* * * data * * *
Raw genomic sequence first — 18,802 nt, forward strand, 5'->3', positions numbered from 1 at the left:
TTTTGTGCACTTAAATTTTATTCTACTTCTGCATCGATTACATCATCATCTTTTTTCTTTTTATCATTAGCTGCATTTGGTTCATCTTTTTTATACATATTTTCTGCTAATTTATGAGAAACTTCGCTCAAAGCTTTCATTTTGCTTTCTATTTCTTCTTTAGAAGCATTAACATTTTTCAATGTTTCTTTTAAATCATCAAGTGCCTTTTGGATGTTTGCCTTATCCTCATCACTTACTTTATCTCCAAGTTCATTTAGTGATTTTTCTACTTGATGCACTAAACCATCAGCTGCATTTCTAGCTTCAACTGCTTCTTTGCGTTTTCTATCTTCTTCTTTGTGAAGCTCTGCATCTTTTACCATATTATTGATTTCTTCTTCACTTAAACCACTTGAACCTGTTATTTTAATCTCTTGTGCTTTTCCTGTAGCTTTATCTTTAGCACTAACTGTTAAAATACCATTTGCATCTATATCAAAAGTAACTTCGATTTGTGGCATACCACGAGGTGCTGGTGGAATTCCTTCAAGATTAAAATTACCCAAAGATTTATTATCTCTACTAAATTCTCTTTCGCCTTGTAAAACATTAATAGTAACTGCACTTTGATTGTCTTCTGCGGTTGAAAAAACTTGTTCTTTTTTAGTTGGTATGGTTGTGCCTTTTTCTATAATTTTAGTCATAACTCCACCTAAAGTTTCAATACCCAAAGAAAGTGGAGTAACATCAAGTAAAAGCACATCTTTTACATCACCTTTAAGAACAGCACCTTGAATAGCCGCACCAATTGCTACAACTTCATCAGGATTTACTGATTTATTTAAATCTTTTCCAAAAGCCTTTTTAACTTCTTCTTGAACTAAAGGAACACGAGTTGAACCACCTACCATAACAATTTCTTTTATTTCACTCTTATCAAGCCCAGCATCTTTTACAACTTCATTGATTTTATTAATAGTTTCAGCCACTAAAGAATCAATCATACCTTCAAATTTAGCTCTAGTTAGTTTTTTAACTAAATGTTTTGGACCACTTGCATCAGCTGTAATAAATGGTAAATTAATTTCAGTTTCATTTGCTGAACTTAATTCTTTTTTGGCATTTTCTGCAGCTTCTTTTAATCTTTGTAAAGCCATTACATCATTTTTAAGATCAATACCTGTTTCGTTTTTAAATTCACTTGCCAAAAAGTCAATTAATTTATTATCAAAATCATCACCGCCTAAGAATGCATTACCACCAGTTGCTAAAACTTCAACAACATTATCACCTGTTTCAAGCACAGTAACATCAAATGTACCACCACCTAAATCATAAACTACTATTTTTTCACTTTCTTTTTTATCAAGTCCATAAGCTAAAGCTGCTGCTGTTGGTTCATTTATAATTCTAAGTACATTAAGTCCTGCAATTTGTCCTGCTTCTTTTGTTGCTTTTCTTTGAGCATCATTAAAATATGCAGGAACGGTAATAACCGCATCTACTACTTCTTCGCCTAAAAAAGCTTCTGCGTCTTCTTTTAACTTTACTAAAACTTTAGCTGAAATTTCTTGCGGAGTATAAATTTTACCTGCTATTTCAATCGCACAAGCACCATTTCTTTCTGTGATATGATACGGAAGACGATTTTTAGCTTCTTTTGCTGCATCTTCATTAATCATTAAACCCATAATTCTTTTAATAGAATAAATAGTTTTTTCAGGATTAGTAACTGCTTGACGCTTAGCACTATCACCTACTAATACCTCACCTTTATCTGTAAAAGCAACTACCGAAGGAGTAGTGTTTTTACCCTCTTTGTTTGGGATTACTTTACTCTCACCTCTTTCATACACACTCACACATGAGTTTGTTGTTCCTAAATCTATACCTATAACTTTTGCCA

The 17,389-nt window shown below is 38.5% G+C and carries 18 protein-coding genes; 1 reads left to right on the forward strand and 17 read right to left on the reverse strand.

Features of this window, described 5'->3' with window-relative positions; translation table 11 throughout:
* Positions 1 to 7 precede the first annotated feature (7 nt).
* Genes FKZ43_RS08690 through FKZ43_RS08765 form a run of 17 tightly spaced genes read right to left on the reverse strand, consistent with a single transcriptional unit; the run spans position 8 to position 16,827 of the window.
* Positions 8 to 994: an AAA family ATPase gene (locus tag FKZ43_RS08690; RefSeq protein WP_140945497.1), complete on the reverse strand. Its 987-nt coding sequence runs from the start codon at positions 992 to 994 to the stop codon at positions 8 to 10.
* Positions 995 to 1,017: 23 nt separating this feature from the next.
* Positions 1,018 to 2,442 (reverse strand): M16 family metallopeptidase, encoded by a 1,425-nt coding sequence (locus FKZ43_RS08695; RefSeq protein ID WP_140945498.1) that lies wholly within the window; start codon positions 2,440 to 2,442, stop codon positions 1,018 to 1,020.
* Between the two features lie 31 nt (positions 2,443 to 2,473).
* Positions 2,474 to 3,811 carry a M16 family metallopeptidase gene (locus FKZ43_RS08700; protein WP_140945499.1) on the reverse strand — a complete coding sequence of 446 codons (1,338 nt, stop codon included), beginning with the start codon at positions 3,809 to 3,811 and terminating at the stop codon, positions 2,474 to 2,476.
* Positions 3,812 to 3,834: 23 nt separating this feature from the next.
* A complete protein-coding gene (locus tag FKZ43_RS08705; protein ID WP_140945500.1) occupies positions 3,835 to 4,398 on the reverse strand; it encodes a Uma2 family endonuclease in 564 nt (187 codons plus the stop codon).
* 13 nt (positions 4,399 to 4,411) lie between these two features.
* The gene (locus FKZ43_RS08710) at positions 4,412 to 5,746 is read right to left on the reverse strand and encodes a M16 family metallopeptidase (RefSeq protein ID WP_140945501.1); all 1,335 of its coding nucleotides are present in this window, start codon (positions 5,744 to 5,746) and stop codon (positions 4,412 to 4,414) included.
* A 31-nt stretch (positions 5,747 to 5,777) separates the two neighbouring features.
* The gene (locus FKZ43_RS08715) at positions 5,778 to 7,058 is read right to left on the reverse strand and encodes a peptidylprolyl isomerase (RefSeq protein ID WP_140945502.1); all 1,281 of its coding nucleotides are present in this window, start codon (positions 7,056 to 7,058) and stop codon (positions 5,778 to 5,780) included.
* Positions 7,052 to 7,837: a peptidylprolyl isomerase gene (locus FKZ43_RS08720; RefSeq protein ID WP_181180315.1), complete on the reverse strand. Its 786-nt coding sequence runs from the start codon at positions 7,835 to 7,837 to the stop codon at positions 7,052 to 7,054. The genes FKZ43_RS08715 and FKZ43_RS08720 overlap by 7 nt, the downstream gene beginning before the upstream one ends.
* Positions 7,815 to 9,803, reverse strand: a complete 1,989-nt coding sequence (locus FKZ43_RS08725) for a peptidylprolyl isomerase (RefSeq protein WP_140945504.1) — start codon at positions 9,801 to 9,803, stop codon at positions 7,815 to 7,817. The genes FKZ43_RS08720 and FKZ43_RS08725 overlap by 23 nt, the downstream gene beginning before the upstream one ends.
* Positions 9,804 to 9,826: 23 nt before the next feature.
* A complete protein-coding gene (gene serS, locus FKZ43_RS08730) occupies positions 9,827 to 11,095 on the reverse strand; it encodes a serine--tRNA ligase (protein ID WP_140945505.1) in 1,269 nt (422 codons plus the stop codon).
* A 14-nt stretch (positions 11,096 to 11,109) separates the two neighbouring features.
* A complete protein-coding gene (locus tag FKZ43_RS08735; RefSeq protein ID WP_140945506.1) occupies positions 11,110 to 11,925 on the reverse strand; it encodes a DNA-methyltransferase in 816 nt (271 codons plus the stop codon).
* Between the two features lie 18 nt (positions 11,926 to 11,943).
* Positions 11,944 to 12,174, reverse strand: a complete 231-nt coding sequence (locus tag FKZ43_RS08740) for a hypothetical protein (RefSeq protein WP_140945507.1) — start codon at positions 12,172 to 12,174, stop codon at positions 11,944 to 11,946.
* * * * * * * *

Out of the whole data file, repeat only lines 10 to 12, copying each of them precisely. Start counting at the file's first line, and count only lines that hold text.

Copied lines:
* Between the two features lie 31 nt (positions 2,443 to 2,473).
* Positions 2,474 to 3,811 carry a M16 family metallopeptidase gene (locus FKZ43_RS08700; protein WP_140945499.1) on the reverse strand — a complete coding sequence of 446 codons (1,338 nt, stop codon included), beginning with the start codon at positions 3,809 to 3,811 and terminating at the stop codon, positions 2,474 to 2,476.
* Positions 3,812 to 3,834: 23 nt separating this feature from the next.